Is it a shoreline groin system?

No. But to the uninitiated, the general appearance may seem similar. This is a superficial likeness as you will see. Some in the past have described it “looking like an underwater groin”. It is not.

“How” the ESS stabilizer system actually works is substantially different from the traditional rock groins seen in most locations, and in particular, how the ESS reacts with current flow and wave energy.

Our systems absorb and redirect, where “rock piles” reflect all the energy back onto the sandy bottom causing instability and sand loss.

ESS stabilizer systems are shore-perpendicular, low-profile structures that are placed in configurations similar to that of traditional groins. However, the differences between stabilizers and groins are profound in both geometry and effect. ESS stabilizer systems consist of concrete grout-filled geotextile tubes. The rounded shape of the stabilizers reduce the amount of wave reflection and turbulence created when significant waves reach the shore.

Wave reflection and turbulence are primary reasons that structures such as seawalls, groins, and revetments damage adjacent property and scour out their own foundations.


The ESS is NOT an underwater groin system

Geometry of the stabilizer system is different from a traditional groin system.

The other unique geometric aspect of the EnviroShore Systems stabilizers is that they follow the bottom profile and taper down in size as they extend into the water. This is opposite of the geometry of groins that become larger in size and follow the water surface as they extend seaward (see image below).

The primary utility of tapering and hugging the bottom is that these structures are essentially permeable with respect to the littoral (longshore) movement of sediments. Traditional groins are impermeable, blocking and rerouting the littoral drift.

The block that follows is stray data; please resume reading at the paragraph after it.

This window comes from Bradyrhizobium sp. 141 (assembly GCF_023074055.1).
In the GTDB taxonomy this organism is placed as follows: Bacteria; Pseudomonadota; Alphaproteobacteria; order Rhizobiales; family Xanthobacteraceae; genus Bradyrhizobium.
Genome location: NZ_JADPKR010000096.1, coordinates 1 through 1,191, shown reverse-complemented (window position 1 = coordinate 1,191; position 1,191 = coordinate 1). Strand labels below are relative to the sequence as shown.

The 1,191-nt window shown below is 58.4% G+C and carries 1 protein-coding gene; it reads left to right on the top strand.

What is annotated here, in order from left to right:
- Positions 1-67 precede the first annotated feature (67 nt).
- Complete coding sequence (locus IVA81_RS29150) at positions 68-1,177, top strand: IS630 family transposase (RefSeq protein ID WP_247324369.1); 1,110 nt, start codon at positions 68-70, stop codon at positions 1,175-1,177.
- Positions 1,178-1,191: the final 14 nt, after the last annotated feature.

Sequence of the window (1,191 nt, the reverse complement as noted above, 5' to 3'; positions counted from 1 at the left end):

The permeability of EnviroShore Stabilizer (ESS) technology is a reason that monitoring surveys have found no downstream losses of beach or bluff.

A favorable effect of the low-profile geometry of ESS stabilizer systems is that they force additional shoaling of waves before reaching the beach. This, along with their less reflective nature, creates a low energy strand of beach. Since fast water picks up sand and slow water drops its load, the low energy beach will be the most likely place where deposition of suspended sediment load will occur.

CFD computer model showing shoaling
CFD modelling shows the vortices and the shoaling effect created by the system

Equally Important for long term success, ESS stabilizer systems are successful at retaining the natural slope of the beach platform.

Scouring at and adjacent to traditional structures, like rock groins and seawalls, create an artificially deepened nearshore which subjects those areas to greater wave energy.

Scouring also occurs on natural and artificially nourished beaches. The material loss caused by wave action begins at the trough between shore and bar, progressing shoreward. If the storm duration is long enough for this deepening to reach the shore, losses of the beach platform and bluff occur.

The orientation of ESS stabilizer systems resists this deepening by helping retain the natural slope of the beach and nearshore.

Professionals in many fields are finding that “the more a man-made solution imitates natural forms, the more permanent and positive will be the results”.

EnviroShore Systems, Inc.